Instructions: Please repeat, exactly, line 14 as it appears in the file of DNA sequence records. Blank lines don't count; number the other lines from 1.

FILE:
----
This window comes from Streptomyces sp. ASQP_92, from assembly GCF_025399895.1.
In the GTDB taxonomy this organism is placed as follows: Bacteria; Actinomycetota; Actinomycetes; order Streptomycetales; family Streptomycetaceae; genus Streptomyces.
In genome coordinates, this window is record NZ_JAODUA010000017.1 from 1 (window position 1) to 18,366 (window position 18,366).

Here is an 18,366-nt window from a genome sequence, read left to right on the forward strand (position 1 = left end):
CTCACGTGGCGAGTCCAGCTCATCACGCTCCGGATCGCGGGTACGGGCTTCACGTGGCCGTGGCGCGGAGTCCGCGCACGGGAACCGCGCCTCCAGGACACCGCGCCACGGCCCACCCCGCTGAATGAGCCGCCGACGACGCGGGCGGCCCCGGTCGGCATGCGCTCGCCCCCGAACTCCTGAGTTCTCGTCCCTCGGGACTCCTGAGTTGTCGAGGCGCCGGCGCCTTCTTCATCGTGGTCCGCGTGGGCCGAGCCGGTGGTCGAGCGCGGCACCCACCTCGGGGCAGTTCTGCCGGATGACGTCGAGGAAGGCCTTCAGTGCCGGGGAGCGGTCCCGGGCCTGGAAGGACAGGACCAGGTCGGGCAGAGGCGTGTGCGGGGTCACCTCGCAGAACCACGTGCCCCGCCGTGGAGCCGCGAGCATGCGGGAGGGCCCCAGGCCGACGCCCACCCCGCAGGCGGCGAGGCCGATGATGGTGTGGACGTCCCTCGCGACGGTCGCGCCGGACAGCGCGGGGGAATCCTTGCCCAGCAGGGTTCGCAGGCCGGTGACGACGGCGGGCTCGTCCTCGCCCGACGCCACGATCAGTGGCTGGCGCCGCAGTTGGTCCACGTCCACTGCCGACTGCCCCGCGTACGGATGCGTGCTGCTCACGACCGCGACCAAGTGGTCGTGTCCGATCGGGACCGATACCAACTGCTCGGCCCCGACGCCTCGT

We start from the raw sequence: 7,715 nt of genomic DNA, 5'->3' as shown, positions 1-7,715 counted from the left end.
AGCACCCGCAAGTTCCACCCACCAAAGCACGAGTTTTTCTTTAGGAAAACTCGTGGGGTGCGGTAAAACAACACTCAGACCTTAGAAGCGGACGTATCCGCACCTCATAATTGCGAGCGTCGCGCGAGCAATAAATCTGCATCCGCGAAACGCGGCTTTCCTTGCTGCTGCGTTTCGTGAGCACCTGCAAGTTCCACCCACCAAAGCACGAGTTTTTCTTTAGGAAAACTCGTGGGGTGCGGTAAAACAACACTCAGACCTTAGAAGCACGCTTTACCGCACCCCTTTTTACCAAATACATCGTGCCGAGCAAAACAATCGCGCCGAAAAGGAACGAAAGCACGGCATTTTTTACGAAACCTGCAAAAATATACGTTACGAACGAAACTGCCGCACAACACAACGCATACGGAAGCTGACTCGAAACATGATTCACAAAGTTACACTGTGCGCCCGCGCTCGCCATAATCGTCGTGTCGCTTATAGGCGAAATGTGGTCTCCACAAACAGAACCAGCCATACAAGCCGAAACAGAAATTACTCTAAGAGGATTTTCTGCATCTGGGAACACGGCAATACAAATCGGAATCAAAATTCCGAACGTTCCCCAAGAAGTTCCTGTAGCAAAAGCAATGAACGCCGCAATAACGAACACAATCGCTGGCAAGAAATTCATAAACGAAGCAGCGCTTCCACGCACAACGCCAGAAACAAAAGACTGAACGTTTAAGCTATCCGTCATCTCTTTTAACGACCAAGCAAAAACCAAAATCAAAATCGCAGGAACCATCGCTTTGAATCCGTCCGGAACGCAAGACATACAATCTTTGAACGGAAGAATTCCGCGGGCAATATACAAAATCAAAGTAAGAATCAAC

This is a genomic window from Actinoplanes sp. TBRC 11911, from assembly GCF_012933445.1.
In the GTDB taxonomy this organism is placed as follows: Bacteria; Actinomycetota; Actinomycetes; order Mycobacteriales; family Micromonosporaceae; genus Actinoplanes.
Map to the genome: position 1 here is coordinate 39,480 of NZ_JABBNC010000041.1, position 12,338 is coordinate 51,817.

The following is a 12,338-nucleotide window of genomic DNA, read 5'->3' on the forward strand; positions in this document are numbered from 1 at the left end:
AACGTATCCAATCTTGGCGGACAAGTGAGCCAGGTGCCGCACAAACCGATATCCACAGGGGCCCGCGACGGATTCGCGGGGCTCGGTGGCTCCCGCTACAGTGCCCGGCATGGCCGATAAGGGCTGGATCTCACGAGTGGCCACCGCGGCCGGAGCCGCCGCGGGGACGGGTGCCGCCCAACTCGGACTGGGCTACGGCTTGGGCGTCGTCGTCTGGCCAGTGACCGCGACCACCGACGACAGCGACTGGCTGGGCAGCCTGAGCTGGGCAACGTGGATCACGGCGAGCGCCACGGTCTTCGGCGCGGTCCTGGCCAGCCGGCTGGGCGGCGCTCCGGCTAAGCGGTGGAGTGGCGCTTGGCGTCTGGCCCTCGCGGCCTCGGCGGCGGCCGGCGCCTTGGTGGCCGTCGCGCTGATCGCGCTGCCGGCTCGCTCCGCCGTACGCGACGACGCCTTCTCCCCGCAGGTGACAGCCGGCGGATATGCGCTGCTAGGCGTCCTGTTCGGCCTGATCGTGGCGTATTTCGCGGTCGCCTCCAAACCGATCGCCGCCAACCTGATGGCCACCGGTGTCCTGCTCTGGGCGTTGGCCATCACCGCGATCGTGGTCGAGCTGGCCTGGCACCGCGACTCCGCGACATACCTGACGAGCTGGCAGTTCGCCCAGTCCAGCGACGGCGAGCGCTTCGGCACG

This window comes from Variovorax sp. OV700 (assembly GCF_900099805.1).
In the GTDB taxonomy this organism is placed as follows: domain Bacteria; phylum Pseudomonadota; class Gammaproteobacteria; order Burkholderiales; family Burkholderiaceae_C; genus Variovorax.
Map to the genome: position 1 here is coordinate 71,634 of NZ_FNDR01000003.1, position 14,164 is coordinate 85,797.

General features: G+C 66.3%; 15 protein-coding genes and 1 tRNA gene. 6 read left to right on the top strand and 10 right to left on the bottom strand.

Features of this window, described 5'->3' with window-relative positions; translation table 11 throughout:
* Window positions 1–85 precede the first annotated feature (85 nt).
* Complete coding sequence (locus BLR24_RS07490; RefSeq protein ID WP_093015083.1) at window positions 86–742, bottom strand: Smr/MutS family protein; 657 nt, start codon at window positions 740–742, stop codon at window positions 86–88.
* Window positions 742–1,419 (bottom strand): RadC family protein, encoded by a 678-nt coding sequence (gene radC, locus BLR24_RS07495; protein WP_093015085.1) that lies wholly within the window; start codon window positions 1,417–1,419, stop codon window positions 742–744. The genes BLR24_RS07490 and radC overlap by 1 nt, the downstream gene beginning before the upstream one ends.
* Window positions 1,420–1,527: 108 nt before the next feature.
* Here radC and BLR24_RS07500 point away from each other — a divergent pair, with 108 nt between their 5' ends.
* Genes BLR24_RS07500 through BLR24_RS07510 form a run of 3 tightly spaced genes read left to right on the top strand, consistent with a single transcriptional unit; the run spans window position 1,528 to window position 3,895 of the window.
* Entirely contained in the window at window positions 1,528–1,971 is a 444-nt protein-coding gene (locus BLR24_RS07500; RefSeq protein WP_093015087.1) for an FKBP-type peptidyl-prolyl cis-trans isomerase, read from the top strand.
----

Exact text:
In the GTDB taxonomy this organism is placed as follows: domain Bacteria; phylum Pseudomonadota; class Gammaproteobacteria; order Burkholderiales; family Burkholderiaceae_C; genus Variovorax.